The NCAA has a duty to protect student-athletes. The association gains financially each year from these players yet provides nothing after they graduate and resume normal life. The attempt to shift the development of concussion protocols to individual schools is nothing more than an attempt to avoid responsibility.
If you or someone you love has been affected
Baker Hughes Inc., the Houston- based oilfield services company, reported the number of rigs exploring for oil and natural gas in the U.S. rose by 12 this week to 1,754.
Of the more than 1,700 rigs, 1,383 were exploring for oil and 365 for gas. A year ago, there were 1,806 rigs. The U.S. rig count peaked at 4,530 in 1981 and bottomed at 488 in 1999.
This report was issued the same week the company suspended operations in Iraq following a weekend protest.
The number of rigs actively exploring for oil and natural gas increasing also brings an increase in injuries and fatalities. Every year hundreds of workers are injured; some are able to navigate the system and receive proper compensation and medical care while many are not.
Admiralty law is designed with provisions to take care of an injured seaman. Maintenance and cure is the doctrine of paying an injured seaman’s medical care while also ensuring long-term health while providing financial payment while he is unable to work. Vessel owners are required to provide maintenance and cure; injured seamen have legal recourse if this does not happen. When a maritime employer’s negligence results in an injury, a seaman may also maintain a lawsuit under the Jones Act. The Jones Act protects maritime families by providing an avenue for recovery of future medical expenses, lost wage earning capacity, and all of the emotional and family harms that result from an offshore injury.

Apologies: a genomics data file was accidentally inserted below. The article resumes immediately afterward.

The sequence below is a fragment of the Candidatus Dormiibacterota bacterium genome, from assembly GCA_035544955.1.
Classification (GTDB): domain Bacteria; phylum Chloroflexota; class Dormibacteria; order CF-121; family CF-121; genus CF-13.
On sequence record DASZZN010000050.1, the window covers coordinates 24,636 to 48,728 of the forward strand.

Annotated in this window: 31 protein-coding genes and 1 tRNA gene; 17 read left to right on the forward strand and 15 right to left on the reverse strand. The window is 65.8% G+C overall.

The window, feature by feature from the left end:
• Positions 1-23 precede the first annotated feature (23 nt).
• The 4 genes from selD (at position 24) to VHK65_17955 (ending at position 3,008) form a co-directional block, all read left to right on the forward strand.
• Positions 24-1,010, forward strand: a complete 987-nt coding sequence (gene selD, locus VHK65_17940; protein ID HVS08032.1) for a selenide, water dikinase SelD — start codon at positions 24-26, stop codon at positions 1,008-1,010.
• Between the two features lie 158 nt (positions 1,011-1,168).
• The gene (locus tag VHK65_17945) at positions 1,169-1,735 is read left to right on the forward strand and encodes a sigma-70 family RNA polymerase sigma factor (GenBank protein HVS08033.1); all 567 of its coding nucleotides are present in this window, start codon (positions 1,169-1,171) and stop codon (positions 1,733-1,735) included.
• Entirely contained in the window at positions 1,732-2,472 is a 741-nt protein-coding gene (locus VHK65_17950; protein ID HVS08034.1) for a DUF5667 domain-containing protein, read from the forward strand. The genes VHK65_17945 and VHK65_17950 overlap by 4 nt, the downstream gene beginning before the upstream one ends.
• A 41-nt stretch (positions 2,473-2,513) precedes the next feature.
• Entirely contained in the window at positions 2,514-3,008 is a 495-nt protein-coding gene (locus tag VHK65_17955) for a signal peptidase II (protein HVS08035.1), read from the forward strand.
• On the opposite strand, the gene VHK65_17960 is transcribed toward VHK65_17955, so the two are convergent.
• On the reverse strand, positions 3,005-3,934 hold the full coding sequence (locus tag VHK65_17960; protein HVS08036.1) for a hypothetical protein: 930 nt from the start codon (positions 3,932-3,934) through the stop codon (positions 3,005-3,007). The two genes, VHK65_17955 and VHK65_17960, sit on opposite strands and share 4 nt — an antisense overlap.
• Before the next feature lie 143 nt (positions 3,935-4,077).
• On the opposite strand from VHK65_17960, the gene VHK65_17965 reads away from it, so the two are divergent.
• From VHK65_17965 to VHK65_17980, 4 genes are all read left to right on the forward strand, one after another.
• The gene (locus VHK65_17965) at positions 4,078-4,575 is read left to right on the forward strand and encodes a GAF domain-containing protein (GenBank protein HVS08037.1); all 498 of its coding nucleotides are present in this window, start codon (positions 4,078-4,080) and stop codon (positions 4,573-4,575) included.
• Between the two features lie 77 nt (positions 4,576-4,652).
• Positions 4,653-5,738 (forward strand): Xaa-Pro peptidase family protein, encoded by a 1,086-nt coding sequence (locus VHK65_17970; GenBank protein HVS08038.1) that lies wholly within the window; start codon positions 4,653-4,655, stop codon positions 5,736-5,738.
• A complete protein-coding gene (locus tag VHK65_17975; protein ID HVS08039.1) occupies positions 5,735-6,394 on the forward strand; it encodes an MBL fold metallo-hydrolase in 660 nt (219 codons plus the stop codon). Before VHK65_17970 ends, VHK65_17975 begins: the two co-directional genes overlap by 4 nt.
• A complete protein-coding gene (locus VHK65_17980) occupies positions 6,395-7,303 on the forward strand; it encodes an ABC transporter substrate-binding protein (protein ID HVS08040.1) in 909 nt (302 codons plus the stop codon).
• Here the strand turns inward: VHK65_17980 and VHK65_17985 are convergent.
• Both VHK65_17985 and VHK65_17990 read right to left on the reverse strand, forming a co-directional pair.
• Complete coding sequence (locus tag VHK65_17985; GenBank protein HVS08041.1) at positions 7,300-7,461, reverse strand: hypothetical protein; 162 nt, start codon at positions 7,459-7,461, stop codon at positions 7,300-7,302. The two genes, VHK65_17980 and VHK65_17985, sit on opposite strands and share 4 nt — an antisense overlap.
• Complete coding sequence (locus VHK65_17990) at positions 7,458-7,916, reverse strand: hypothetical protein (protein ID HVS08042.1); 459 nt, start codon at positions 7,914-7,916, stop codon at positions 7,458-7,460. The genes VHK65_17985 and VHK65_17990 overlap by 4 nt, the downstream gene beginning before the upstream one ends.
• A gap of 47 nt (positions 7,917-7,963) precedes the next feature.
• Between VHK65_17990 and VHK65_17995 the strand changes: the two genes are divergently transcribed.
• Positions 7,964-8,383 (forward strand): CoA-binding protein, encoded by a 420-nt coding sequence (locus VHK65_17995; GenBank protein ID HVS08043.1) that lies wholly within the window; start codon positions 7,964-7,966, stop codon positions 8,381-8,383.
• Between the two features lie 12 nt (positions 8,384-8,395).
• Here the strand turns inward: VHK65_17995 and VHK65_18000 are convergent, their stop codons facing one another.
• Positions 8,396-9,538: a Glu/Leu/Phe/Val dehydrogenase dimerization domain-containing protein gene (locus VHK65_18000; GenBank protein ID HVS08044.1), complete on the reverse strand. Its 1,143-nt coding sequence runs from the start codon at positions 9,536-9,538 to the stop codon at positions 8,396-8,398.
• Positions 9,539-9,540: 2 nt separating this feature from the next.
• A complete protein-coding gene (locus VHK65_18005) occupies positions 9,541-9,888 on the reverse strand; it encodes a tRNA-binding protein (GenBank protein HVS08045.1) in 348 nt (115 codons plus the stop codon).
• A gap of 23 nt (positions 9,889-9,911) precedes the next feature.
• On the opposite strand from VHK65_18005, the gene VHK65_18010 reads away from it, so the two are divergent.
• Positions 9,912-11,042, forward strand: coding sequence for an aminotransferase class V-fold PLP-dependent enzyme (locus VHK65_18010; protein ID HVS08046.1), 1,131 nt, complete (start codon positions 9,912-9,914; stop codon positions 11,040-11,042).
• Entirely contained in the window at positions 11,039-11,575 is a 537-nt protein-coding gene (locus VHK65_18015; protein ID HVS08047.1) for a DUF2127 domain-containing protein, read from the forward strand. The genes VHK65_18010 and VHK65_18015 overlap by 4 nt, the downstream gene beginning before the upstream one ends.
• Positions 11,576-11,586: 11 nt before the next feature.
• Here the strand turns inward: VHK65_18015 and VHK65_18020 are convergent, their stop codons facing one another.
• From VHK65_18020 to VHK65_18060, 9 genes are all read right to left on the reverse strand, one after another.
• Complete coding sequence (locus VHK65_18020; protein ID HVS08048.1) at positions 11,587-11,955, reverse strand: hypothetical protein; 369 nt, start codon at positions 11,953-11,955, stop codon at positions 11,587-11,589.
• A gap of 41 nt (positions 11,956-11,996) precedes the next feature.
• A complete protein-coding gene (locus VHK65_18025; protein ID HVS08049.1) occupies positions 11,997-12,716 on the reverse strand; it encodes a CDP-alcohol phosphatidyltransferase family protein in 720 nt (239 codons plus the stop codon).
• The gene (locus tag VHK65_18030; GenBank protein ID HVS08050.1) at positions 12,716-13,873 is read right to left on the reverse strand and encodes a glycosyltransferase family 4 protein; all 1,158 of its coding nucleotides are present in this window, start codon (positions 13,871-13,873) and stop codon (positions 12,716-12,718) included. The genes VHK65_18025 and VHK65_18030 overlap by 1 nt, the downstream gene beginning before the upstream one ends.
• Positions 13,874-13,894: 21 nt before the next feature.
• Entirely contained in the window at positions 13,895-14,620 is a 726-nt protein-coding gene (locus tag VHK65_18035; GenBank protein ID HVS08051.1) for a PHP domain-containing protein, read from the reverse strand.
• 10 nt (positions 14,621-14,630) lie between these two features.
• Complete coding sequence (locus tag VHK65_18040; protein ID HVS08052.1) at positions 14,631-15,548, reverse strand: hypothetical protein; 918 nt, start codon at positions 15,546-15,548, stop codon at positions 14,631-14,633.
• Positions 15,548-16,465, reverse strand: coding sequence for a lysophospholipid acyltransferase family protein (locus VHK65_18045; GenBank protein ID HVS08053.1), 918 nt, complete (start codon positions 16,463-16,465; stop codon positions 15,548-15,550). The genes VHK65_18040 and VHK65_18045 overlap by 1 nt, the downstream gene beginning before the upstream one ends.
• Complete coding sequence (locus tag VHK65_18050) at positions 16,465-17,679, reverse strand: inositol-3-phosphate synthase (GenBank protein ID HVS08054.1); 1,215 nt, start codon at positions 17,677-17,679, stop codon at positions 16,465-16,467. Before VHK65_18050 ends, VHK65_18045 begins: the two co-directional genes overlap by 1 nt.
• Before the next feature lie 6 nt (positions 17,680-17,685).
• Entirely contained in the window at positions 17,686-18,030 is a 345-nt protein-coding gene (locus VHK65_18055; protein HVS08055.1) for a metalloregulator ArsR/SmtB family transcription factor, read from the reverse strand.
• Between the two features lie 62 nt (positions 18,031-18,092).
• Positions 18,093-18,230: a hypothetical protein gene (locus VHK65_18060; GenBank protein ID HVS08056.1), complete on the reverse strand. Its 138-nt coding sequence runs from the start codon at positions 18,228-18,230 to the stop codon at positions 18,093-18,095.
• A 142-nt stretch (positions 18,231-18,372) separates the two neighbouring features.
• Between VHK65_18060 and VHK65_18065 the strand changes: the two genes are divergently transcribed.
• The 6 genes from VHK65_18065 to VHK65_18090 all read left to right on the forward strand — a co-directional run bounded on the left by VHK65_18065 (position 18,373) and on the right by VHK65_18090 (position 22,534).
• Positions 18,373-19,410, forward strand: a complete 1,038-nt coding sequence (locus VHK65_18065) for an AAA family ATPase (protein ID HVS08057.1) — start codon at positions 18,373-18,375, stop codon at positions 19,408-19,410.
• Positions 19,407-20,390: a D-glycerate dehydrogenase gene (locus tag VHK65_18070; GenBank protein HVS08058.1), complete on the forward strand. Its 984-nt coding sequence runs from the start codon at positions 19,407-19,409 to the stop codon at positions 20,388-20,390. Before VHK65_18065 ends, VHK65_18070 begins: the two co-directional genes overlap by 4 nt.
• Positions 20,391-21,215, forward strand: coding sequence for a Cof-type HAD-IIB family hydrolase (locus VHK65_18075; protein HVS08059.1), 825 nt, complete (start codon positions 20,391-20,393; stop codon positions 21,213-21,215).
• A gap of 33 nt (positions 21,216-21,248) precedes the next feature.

For more information about the rights injured offshore workers have regarding unpaid medical costs, please click here.
The scope of whistleblower protection and the question of whether legal protections extend to employees of auditors, law firms and other advisers to publicly traded companies were reviewed this week by the Supreme Court. The court is attempting to sort out the 2002 law in relation to two mutual-fund industry workers who lost their jobs after reporting fraud.
The 2002 law, named Sarbanes-Oxley Act or SOX after the sponsoring members of Congress, was enacted to prevent another Enron-type catastrophe. The dispute centers on a provision that bars publicly traded companies, their contractors and subcontractors from discriminating against an “employee” who reports fraud or a violation of securities regulations. The central question lies in the application of the law to employees of publicly traded companies only, or whether the law also extends to contractors of these publicly traded entities. In this case, the publicly traded mutual funds were managed by a privately held management firm which employed the plaintiffs.
The justices are expected to deliver their decision on the broad or narrow scope of the law by July 2014.
A similar type of whistleblower law applies qui tam cases. Qui tam refers to laws that allow a private individual with knowledge of fraud against the federal government to blow the whistle and assist the government in the prosecution of the corporation committing the fraud. A qui tam plaintiff acts as a “private attorney general” in investigating and pursuing litigation against a corporation that commits fraud on the government. A successful whistleblower may receive a portion of damages recovered on behalf of the federal government.
Doyle Raizner LLP is currently taking depositions in a qui tam case, United States of America ex rel. Eric Uhlig v. Fluor Corp; Fluor Gover. The case involves allegations that a military contractor improperly billed the federal government for electrical work in Afghanistan. Fluor’s contract required it to employ experienced, professional electricians. Evidence suggested that the company